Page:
Oh to be famous. I reached my majority at the tender age of 18 (as everyone does, I suppose), but in my case the joy of now being able to enter bloody bars legally was tinged with regret. I had turned 18 without being recognised as a child prodigy. Child prodigiousness never would be conferred upon me. And no doubt I will be told I have cancer before anyone tells me I’m great. Documentaries made about me after I’m gone, will have to make do with a few words from my children, because no f…ing doco makers are taking the opportunity to interview me now, before I’m of note.
I teach architecture students and sometimes ask for a show of hands: "Who wants to be famous?" Every class has one. Usually a guy, hoping no doubt fame will afford him an unfair quota of occasions to breed. I understand entirely, why males should want to be famous. But as an architect? Truly, that is naive.
Contemporary architectural practice does not produce stars. Stars produce themselves, with money from their parents, spent on publicists and similar nonsense. The job of designing buildings has become too collaborative, and too lacking in volition, for any one person to shine, no matter how hard working or talented. I have been thinking just how similar the two tasks be, that of designing buildings, and the designing of bikes. The portable bike C.B. King and I are presently prototyping, will be fitted with parts from dozens of makers. We are just designing the frame, that like the frame of a building, will have other people’s products secured—tightly, let’s hope. Just as an architect may have to change a facade system at the last minute, we may have to swap Campagnolo cranks for Sugino ones, if Campagnolo stop making theirs.
We are not like Andrew Ritchie, who had to instate a whole blooming factory in order to realize his Brompton design, on which every part belongs to his concept. We are innovating, sure, but within the narrow constituencies set by what parts we can buy. Like today’s architects, we’re dealing with supply chains beyond our control.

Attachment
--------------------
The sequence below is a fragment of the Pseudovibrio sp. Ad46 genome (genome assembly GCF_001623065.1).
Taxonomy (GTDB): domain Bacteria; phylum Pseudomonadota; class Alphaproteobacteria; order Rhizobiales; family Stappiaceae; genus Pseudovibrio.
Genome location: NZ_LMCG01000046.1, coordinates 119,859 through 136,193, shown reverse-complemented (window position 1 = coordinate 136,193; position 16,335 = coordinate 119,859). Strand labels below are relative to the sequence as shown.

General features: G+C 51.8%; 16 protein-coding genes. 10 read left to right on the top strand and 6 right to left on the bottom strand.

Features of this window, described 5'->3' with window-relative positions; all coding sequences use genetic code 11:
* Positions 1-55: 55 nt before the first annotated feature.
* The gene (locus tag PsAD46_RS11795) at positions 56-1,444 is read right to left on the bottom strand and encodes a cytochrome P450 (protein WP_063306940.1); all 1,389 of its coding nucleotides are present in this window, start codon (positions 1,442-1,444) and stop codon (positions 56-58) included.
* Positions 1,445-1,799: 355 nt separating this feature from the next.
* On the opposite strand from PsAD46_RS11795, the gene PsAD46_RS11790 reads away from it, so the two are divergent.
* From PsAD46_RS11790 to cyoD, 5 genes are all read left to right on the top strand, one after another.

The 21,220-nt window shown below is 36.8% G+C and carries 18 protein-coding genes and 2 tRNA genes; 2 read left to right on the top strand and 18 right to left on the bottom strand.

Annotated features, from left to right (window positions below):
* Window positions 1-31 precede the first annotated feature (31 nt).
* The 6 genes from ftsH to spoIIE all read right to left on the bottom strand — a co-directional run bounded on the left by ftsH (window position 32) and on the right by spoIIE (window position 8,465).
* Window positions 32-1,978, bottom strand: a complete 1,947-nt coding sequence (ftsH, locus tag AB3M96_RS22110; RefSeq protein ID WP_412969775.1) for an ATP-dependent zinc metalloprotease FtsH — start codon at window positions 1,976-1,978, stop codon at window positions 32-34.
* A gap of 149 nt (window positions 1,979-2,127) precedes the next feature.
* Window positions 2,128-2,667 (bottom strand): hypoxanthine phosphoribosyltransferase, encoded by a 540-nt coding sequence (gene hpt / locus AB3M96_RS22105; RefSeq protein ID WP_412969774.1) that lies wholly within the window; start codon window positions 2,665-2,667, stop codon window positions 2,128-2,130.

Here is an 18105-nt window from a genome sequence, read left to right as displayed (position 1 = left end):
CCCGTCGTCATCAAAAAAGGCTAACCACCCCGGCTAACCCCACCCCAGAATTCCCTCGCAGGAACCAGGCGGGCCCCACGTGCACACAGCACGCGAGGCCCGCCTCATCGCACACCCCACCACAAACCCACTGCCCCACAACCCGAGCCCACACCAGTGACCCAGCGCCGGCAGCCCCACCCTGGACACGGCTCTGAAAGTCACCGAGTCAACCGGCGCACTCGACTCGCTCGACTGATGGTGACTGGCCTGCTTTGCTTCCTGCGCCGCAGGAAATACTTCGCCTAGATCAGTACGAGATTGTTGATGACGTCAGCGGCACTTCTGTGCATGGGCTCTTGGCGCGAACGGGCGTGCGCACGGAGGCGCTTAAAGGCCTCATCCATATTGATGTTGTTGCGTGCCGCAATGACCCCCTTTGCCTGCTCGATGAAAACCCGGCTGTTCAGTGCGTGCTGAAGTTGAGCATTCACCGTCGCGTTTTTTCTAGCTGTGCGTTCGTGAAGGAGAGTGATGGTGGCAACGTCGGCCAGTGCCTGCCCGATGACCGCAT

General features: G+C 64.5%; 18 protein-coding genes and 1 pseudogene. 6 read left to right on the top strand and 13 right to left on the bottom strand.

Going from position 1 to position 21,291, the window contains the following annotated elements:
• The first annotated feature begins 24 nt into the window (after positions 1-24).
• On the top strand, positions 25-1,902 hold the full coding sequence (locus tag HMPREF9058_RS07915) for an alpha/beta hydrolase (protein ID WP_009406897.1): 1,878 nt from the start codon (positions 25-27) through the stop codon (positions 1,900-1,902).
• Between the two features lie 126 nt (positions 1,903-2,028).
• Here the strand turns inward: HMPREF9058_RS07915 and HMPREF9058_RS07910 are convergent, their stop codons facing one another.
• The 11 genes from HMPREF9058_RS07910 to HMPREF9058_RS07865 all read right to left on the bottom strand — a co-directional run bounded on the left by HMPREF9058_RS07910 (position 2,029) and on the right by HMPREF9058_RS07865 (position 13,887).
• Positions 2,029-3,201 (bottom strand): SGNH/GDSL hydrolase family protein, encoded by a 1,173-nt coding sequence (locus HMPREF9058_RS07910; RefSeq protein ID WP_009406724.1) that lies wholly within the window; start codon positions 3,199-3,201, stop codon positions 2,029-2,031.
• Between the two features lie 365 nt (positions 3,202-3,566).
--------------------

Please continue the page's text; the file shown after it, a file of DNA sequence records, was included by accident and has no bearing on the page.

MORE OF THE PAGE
Myself though, I have read The Tao of Pooh [Bear]. I know to find happiness in the world, as the world is, not as it was, or might be. I don’t stew about the roads here not being like Denmark’s, for instance. And I try to see good, in how things just happen to be. It’s a good thing, to my mind, that there are so few famous architects; if history was to frame our opinions, we would have to conclude that famous architects are almost invariably jerks. And could you imagine what it would be like, having to live with Alex Moulton. "Yes dear, small wheels are faster." You would go crazy!
Horizontally integrated manufacturing industries, whether they’re making buildings or bikes, produce simply el-schmicko results, again and again. Gates Belt Drives can go on any bike, and are of fabulous quality. Gates belts make Strida belts, that only go onto Stridas, look like parts ripped out of old washing machines. Designers using Gates drives on their bikes don’t become famous, like Mark Sanders—who designed Stridas, or so google tells me—but they do make better bikes. The only thing bothering designers, about having to work with proprietary bike or building components, rather than designing their own, is so little glamour stands to be gained from their best efforts. Good design, in these new environments, is not a matter of reinventing the wheel, and taking the accolades. Rather, it involves managing interfaces between all these proprietary systems, not even knowing if some might be swapped during construction, if for example a manufacturer stops making what you have specified. Get it right, and other people’s products will shine. Get it wrong, and all that will shine, is light through the cracks.